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Some big questions for science

08 October 2020

Matjaz Slanic/iStock

As researchers around the globe race to understand, treat and eliminate COVID-19, we have all been reminded of the importance of science—not only to our ability to make sense of the world, but to our very survival.

Though science is the art of inquiry, a series of papers from the Canadian Commission for UNESCO (CCUNESCO) turn the tables and ask some big questions about science itself:

  1. What is science?

  2. Who is it for?

  3. Who should it be by?

  4. Who is it with?

  5. How do we understand how ‘good’ scientific research is?

What is science?

UNESCO’s 2017 Recommendation on Science and Scientific Researchers offers a definition. It describes science as a way through which we try to:

  • discover and master causalities, relations or interactions
  • connect clusters of knowledge through systematic reflection and conceptualization
  • understand the processes and phenomena that occur in nature and society

In this context, ‘science’ is a very open, flexible term that encompasses knowledge in multiple forms regardless of academic discipline, or background.

Who is science for?

As a human right, science should be for everyone. In fact, every person’s right to access scientific knowledge and to participate in its development was enshrined in the Universal Declaration of Human Rights in 1948. UNESCO works hard to make this right into a reality by facilitating and promoting Open Science. Open Science is a movement to:

  • make research accessible to anyone interested in it
  • share science transparently through collaborative networks
  • make it easier for everyone to benefit from scientific research

UNESCO’s efforts to develop a Recommendation on Open Science recognize the value of science as a common good. It’s clear that as a cornerstone of our progress toward prosperity, social justice and respect for the planet, science is for everyone.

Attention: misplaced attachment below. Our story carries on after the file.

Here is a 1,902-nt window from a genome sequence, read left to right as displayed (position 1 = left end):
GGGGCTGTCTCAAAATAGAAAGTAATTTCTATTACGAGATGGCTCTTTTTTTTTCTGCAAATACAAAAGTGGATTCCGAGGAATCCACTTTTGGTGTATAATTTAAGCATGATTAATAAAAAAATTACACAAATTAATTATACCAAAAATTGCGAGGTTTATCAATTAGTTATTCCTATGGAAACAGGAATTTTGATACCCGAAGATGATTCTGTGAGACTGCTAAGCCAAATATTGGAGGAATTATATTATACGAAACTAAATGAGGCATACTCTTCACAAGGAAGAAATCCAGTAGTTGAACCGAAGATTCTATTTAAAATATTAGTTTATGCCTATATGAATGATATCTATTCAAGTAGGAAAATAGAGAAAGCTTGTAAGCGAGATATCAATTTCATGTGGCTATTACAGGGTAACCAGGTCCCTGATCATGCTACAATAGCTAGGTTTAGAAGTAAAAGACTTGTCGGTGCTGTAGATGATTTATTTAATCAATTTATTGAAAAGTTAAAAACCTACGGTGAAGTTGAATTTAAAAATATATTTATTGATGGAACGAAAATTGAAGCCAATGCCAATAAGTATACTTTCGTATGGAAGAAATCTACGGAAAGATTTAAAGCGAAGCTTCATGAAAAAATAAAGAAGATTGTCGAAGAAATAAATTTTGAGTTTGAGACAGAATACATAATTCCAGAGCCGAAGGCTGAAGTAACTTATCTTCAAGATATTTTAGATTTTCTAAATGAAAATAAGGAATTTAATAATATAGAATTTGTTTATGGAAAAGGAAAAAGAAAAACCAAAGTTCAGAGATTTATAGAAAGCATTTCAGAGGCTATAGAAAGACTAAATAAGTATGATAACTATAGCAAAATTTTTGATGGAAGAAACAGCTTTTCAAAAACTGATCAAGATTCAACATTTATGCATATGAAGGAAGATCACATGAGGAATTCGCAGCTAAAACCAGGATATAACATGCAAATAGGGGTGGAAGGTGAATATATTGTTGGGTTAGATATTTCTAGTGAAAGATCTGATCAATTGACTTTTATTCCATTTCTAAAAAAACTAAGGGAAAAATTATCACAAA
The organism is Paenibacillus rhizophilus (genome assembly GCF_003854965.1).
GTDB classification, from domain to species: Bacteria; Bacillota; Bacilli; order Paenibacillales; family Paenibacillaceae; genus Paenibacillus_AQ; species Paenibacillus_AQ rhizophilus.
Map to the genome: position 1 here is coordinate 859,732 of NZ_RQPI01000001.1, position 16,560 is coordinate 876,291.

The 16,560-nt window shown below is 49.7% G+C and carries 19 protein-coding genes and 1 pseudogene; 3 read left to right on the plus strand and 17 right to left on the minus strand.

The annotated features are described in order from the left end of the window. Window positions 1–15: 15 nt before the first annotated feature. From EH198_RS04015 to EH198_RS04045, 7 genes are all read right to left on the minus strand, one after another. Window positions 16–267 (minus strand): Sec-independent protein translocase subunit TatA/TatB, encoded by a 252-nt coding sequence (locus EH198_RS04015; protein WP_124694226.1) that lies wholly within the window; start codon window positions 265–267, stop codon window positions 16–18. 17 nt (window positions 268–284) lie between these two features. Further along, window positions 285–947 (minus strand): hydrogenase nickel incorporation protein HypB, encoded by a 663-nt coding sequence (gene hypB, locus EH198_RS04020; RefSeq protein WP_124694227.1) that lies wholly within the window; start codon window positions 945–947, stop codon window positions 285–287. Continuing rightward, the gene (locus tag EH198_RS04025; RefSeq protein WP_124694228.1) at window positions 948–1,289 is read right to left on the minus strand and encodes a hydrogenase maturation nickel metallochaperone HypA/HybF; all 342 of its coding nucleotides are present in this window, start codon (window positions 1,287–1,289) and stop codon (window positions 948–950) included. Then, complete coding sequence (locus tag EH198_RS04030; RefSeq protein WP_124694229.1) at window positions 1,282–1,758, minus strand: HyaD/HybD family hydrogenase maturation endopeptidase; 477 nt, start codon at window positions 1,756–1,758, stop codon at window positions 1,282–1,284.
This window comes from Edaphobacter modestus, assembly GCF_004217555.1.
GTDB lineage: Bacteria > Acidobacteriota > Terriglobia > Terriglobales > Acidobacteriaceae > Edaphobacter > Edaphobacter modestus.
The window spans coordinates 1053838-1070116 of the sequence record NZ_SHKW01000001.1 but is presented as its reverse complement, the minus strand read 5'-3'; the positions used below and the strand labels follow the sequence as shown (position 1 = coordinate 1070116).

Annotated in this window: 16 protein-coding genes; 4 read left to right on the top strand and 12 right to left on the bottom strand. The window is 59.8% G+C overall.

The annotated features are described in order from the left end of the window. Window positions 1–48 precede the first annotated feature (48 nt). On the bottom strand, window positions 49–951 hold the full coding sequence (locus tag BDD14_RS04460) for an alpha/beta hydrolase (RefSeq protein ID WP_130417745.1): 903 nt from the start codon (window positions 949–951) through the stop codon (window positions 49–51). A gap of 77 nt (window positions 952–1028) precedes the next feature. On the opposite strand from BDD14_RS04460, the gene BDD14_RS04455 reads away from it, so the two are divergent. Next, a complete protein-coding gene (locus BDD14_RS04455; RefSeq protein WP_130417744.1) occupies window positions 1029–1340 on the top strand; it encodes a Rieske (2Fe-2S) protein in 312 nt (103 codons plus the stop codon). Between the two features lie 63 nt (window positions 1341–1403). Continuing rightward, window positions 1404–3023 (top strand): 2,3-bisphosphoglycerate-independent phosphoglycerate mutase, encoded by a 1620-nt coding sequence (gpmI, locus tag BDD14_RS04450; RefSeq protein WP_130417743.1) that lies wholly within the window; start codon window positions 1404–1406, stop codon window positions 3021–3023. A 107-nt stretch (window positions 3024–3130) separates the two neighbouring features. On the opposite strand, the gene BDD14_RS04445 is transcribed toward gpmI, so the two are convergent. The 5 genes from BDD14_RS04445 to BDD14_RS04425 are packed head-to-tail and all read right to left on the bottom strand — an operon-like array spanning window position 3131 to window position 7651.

Budd Hall, UNESCO co-chair in Community Based Research and Social Responsibility in Higher Education, backs up these ideas. In various papers, he has argued that to be truly open, science should be performed with and for communities. Openness also enables citizens around the world to contribute to science through citizen science or participatory action research projects.

Who is science by?

UNESCO’s 2017 recommendation defined scientific researchers as those who engage in research and development. Hall and colleagues contend that science should go beyond traditional researchers and institutions to encompass multiple knowledges and systems of thought, including those of Indigenous Peoples, minorities and cultures from the Global South.

The authors of a 2019 research paper prepared for CCUNESCO (“Is Science a Human Right?”) support these ideas, emphasizing the “urgent need to expand the boundaries of the scientific community to ensure that it more accurately reflects the pluralistic composition of society,” particularly women and members of the LGBTQ2 community.

And in CCUNESCO’s newest paper, authors from the Canadian Science Fair Journal argue that youth scientists deserve greater recognition for their contributions to place-based, solution-oriented scientific inquiry. Canada’s Natural Sciences and Engineering Research Council recognizes this and encourages youth to be active in the field of science at a young age by organizing Science Literacy Week and projects such as Little Inventors.

In other words, science should be “by” everyone who wants to participate—and the scientific research ecosystem should welcome all inquiring minds.

Finally, who is science with?

Simply put: Science is with the same people it is for and by. Hall and colleagues argue that to be truly open, science must be “based on values of co-operation, sharing, friendship, compassion, understanding and refusal to separate personal life and values from research.”

When research concerns Indigenous People, this means researchers should adopt a collaborative approach. In fact, Élisabeth Kaine, co-Chairholder of the UNESCO Chair in Cultural Transmission among First Peoples as a Dynamic of Well-Being and Empowerment, recommends measuring the quality of Indigenous research in terms of researchers’ ability to work withby and for First Peoples.

In Pursuing Excellence in Research, the UNESCO Chairs in Canada emphasize the need to recognize the impact of research on communities, including how research may influence capacity building and leadership and contribute to public knowledge.

What all of this means is that science today must not only be a collective endeavor for, by and with all people, but that the quality of any research should also be assessed by how accessible it is to all.

Ultimately, the pandemic is proving and driving the need for open access to scientific know-how and data-sharing. As the world continues to grapple with COVID-19, it’s clear that only a multi-dimensional approach will enable us to put this crisis behind us. That means involving not only researchers, but decision- and policy makers, industries, health professionals and all of civil society.

  • Tag Sciences
  • Tag Research
  • Tag Traditional knowledge